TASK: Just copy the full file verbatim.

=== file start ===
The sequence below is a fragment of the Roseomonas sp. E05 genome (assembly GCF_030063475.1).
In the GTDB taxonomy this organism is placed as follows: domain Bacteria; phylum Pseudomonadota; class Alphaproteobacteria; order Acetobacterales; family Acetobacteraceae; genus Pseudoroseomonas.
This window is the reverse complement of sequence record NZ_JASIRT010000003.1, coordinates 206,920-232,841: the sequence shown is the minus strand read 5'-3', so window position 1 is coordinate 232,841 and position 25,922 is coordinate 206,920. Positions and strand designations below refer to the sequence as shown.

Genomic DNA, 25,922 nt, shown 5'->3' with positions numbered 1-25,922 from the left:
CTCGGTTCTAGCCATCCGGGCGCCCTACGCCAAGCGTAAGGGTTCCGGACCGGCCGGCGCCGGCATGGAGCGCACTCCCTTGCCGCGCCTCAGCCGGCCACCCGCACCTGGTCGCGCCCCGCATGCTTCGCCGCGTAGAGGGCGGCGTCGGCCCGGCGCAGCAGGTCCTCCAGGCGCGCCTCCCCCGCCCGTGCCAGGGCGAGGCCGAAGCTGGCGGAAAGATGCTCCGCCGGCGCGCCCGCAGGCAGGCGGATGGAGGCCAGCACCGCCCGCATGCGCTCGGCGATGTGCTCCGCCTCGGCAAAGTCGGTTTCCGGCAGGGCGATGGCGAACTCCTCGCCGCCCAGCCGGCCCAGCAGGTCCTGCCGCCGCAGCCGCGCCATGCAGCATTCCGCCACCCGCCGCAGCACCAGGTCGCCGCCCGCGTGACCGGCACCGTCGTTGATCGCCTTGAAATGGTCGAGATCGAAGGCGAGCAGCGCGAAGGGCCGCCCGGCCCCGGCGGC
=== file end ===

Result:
The sequence below is a fragment of the Roseomonas sp. E05 genome (assembly GCF_030063475.1).
In the GTDB taxonomy this organism is placed as follows: domain Bacteria; phylum Pseudomonadota; class Alphaproteobacteria; order Acetobacterales; family Acetobacteraceae; genus Pseudoroseomonas.
This window is the reverse complement of sequence record NZ_JASIRT010000003.1, coordinates 206,920-232,841: the sequence shown is the minus strand read 5'-3', so window position 1 is coordinate 232,841 and position 25,922 is coordinate 206,920. Positions and strand designations below refer to the sequence as shown.

Genomic DNA, 25,922 nt, shown 5'->3' with positions numbered 1-25,922 from the left:
CTCGGTTCTAGCCATCCGGGCGCCCTACGCCAAGCGTAAGGGTTCCGGACCGGCCGGCGCCGGCATGGAGCGCACTCCCTTGCCGCGCCTCAGCCGGCCACCCGCACCTGGTCGCGCCCCGCATGCTTCGCCGCGTAGAGGGCGGCGTCGGCCCGGCGCAGCAGGTCCTCCAGGCGCGCCTCCCCCGCCCGTGCCAGGGCGAGGCCGAAGCTGGCGGAAAGATGCTCCGCCGGCGCGCCCGCAGGCAGGCGGATGGAGGCCAGCACCGCCCGCATGCGCTCGGCGATGTGCTCCGCCTCGGCAAAGTCGGTTTCCGGCAGGGCGATGGCGAACTCCTCGCCGCCCAGCCGGCCCAGCAGGTCCTGCCGCCGCAGCCGCGCCATGCAGCATTCCGCCACCCGCCGCAGCACCAGGTCGCCGCCCGCGTGACCGGCACCGTCGTTGATCGCCTTGAAATGGTCGAGATCGAAGGCGAGCAGCGCGAAGGGCCGCCCGGCCCCGGCGGC